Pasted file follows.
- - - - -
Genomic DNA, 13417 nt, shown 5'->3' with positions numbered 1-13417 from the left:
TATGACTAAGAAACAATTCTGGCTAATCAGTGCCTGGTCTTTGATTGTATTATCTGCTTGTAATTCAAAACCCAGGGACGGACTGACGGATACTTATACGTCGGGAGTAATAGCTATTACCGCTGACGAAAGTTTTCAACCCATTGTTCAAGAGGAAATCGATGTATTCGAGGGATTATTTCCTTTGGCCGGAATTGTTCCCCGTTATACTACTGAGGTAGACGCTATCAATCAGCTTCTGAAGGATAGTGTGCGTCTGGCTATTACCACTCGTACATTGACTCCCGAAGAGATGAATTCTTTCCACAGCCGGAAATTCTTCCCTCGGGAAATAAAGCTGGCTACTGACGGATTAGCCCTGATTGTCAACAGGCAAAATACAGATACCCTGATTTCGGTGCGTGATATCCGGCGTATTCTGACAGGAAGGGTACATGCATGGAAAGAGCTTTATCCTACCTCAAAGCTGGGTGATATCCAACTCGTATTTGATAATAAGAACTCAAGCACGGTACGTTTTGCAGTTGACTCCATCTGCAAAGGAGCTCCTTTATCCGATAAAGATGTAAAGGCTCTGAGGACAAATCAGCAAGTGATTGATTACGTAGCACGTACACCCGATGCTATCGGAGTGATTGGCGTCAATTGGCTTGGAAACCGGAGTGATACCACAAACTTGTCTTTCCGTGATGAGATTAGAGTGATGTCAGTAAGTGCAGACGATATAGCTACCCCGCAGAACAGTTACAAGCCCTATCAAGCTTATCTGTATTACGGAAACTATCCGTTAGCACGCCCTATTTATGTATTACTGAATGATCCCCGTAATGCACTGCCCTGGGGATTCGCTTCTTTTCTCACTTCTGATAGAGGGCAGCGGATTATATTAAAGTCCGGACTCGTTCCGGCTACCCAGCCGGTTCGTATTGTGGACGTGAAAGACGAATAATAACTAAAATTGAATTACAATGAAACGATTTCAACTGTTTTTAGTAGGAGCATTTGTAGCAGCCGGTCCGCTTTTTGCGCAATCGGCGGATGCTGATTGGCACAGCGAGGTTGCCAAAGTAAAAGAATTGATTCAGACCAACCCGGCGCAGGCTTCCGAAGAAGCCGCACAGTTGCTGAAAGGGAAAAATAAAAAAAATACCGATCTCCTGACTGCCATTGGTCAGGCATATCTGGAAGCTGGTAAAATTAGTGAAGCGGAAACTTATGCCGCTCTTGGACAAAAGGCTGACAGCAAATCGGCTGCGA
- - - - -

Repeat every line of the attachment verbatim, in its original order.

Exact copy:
Genomic DNA, 13417 nt, shown 5'->3' with positions numbered 1-13417 from the left:
TATGACTAAGAAACAATTCTGGCTAATCAGTGCCTGGTCTTTGATTGTATTATCTGCTTGTAATTCAAAACCCAGGGACGGACTGACGGATACTTATACGTCGGGAGTAATAGCTATTACCGCTGACGAAAGTTTTCAACCCATTGTTCAAGAGGAAATCGATGTATTCGAGGGATTATTTCCTTTGGCCGGAATTGTTCCCCGTTATACTACTGAGGTAGACGCTATCAATCAGCTTCTGAAGGATAGTGTGCGTCTGGCTATTACCACTCGTACATTGACTCCCGAAGAGATGAATTCTTTCCACAGCCGGAAATTCTTCCCTCGGGAAATAAAGCTGGCTACTGACGGATTAGCCCTGATTGTCAACAGGCAAAATACAGATACCCTGATTTCGGTGCGTGATATCCGGCGTATTCTGACAGGAAGGGTACATGCATGGAAAGAGCTTTATCCTACCTCAAAGCTGGGTGATATCCAACTCGTATTTGATAATAAGAACTCAAGCACGGTACGTTTTGCAGTTGACTCCATCTGCAAAGGAGCTCCTTTATCCGATAAAGATGTAAAGGCTCTGAGGACAAATCAGCAAGTGATTGATTACGTAGCACGTACACCCGATGCTATCGGAGTGATTGGCGTCAATTGGCTTGGAAACCGGAGTGATACCACAAACTTGTCTTTCCGTGATGAGATTAGAGTGATGTCAGTAAGTGCAGACGATATAGCTACCCCGCAGAACAGTTACAAGCCCTATCAAGCTTATCTGTATTACGGAAACTATCCGTTAGCACGCCCTATTTATGTATTACTGAATGATCCCCGTAATGCACTGCCCTGGGGATTCGCTTCTTTTCTCACTTCTGATAGAGGGCAGCGGATTATATTAAAGTCCGGACTCGTTCCGGCTACCCAGCCGGTTCGTATTGTGGACGTGAAAGACGAATAATAACTAAAATTGAATTACAATGAAACGATTTCAACTGTTTTTAGTAGGAGCATTTGTAGCAGCCGGTCCGCTTTTTGCGCAATCGGCGGATGCTGATTGGCACAGCGAGGTTGCCAAAGTAAAAGAATTGATTCAGACCAACCCGGCGCAGGCTTCCGAAGAAGCCGCACAGTTGCTGAAAGGGAAAAATAAAAAAAATACCGATCTCCTGACTGCCATTGGTCAGGCATATCTGGAAGCTGGTAAAATTAGTGAAGCGGAAACTTATGCCGCTCTTGGACAAAAGGCTGACAGCAAATCGGCTGCGA